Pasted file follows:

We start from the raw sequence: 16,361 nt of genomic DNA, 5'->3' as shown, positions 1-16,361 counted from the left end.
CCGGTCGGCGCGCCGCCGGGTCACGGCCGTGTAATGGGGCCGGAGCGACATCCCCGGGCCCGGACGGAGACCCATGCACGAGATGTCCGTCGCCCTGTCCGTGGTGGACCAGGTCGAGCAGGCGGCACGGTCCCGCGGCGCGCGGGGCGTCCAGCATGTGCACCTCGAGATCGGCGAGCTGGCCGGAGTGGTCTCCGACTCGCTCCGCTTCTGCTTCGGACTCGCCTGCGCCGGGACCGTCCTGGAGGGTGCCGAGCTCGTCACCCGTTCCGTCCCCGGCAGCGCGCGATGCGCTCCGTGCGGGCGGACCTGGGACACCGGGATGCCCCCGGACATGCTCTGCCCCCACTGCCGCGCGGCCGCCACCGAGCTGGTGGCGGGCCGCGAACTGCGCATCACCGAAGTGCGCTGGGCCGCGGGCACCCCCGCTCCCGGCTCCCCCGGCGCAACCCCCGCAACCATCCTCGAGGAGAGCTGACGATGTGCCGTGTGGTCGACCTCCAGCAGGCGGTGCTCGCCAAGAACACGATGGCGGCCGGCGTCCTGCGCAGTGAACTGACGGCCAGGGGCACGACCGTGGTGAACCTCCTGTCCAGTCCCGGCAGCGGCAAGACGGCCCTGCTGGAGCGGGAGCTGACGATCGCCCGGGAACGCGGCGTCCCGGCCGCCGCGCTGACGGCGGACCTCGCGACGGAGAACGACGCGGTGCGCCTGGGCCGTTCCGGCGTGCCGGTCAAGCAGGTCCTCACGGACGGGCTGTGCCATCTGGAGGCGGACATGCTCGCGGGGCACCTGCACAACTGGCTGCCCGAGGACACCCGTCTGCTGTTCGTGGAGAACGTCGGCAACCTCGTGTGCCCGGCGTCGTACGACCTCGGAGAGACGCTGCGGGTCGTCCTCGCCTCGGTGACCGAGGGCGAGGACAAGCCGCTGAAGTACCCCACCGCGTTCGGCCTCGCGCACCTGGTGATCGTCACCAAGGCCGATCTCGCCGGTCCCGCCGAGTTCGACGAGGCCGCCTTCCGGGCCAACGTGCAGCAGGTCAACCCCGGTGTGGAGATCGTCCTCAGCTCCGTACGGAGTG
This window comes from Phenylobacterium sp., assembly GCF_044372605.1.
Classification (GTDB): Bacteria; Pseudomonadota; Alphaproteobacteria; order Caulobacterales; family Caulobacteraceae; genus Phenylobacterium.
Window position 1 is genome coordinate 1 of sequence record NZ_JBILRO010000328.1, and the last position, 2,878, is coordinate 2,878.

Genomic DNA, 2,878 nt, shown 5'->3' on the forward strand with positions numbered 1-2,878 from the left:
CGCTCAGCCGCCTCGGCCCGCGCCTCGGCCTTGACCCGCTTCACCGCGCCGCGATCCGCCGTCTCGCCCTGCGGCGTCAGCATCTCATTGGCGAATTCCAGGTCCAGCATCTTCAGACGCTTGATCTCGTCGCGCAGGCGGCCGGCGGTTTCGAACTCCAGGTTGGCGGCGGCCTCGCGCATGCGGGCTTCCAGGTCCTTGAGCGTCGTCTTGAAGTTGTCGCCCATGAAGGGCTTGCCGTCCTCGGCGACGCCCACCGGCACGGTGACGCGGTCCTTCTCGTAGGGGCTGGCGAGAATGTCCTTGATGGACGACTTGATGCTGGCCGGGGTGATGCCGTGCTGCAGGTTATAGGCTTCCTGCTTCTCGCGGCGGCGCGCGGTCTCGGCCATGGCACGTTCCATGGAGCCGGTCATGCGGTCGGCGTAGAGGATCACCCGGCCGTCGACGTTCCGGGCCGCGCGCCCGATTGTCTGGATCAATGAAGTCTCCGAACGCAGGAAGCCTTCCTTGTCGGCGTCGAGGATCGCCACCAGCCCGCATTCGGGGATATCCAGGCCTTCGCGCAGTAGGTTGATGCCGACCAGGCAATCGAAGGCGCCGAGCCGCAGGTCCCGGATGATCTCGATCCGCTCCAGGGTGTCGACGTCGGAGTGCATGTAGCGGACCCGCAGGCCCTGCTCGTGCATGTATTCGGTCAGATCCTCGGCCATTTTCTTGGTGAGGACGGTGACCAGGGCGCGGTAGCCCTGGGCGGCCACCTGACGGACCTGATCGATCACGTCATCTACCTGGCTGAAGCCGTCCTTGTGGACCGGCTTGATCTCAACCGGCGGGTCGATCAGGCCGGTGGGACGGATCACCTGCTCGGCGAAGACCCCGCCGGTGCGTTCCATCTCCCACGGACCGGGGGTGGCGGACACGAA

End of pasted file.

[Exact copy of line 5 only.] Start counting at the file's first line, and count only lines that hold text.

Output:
Window position 1 is genome coordinate 1 of sequence record NZ_JBILRO010000328.1, and the last position, 2,878, is coordinate 2,878.